Vestas’ Colorado factories will build wind turbines for Spanish company

August 23, 2013 by  
Filed under Green Energy News

Vestas Wind Systems' turbines, the V100 model, working at a Washington state wind farm.

Vestas Wind Systems’ turbines, the V100 model, working at a Washington state wind farm.

Cathy Proctor
Reporter- Denver Business Journal

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One day after Vestas Wind Systems announced that the Danish wind turbine manufacturer is no longer interested in selling its Pueblo manufacturing plant, the company said its four Colorado factories will be key to delivering 400 megawatts worth of wind turbines to EDP Renovaveis’s projects in the United States.

Vestas said Thursday that its factories in Colorado will manufacture the wind turbines’ blades, towers and nacelles (turbine housing units) for the Spanish company’s U.S. projects.

It’s part of larger “master-supply agreement” to deliver 1,500 megawatts worth of wind turbines to EDP projects in North and South America and Europe. That agreement was announced in April 2010.

EDP (ELI: EDPR) is an international renewable energy company with its headquarters in Madrid.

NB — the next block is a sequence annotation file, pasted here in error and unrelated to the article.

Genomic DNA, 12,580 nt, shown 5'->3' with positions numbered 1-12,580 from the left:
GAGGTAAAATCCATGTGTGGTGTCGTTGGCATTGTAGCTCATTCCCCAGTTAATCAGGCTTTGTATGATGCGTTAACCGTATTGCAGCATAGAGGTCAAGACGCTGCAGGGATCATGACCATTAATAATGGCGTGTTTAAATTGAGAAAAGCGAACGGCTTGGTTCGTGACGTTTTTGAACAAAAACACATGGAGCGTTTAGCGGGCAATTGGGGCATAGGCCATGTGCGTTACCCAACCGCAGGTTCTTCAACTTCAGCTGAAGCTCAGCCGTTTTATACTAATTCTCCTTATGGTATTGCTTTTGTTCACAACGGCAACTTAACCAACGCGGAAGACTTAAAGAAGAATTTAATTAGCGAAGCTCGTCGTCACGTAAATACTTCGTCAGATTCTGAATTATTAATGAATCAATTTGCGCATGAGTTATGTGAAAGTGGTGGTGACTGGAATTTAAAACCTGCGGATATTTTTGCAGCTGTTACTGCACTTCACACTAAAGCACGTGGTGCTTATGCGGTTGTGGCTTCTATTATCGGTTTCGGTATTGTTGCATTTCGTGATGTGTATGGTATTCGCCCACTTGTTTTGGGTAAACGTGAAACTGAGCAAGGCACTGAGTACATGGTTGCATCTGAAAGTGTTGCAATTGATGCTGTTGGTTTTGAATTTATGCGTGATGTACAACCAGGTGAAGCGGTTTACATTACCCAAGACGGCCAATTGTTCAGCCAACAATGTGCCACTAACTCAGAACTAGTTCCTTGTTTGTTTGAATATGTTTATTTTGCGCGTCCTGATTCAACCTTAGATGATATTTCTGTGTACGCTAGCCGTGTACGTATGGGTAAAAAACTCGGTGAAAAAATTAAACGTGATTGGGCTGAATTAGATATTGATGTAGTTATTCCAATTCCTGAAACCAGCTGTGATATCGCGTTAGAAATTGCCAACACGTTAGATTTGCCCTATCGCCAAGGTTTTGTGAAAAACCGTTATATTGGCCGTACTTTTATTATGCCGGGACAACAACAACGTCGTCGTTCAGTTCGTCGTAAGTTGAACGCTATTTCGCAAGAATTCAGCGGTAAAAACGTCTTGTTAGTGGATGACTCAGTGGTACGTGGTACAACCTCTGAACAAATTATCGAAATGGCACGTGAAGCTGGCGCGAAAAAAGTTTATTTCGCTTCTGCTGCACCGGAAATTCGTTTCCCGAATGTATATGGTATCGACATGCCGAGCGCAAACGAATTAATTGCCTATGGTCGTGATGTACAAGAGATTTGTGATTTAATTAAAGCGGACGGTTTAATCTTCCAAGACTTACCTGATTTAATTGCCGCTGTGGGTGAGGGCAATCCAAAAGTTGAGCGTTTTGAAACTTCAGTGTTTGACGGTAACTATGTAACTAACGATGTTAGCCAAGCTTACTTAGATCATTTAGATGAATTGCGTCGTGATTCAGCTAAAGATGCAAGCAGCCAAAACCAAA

The plants will manufacture Vestas’ V110-2.0 megawatt turbines for the EDP’s U.S. projects, the first time that model of turbines has been ordered in the U.S., the company said.

The V110-2.0 MW turbines are expected to be delivered in 2014 and 2015. Vestas said it couldn’t say where the turbines would go in the U.S.

“Vestas has successfully worked with EDPR for the past eight years to deliver many wind-power projects around the world,” said Chris Brown, president of Vestas’ sales and service division in the United States and Canada.

The V110-2.0 megawatt turbine — with blades that sweep a diameter of 110 meters, or 361 feet — provides 13 percent more power on an annual basis than the V100-1.8 megawatt model, according to Vestas.

Word of the 400 megawatt order came the day after Vestas said the company would keep its Pueblo manufacturing plant, where steel towers are built to hold wind turbines aloft.

Spokeswoman Susan Innis said the company was optimistic about the U.S. market in 2013 and expects the Pueblo plant to be operating a full capacity in 2014.

Cathy Proctor covers energy, the environment, transportation and construction for the Denver Business Journal and edits the weekly “Energy Inc.” newsletter. Phone: 303-803-9233. Subscribe to the Energy Inc. newsletter

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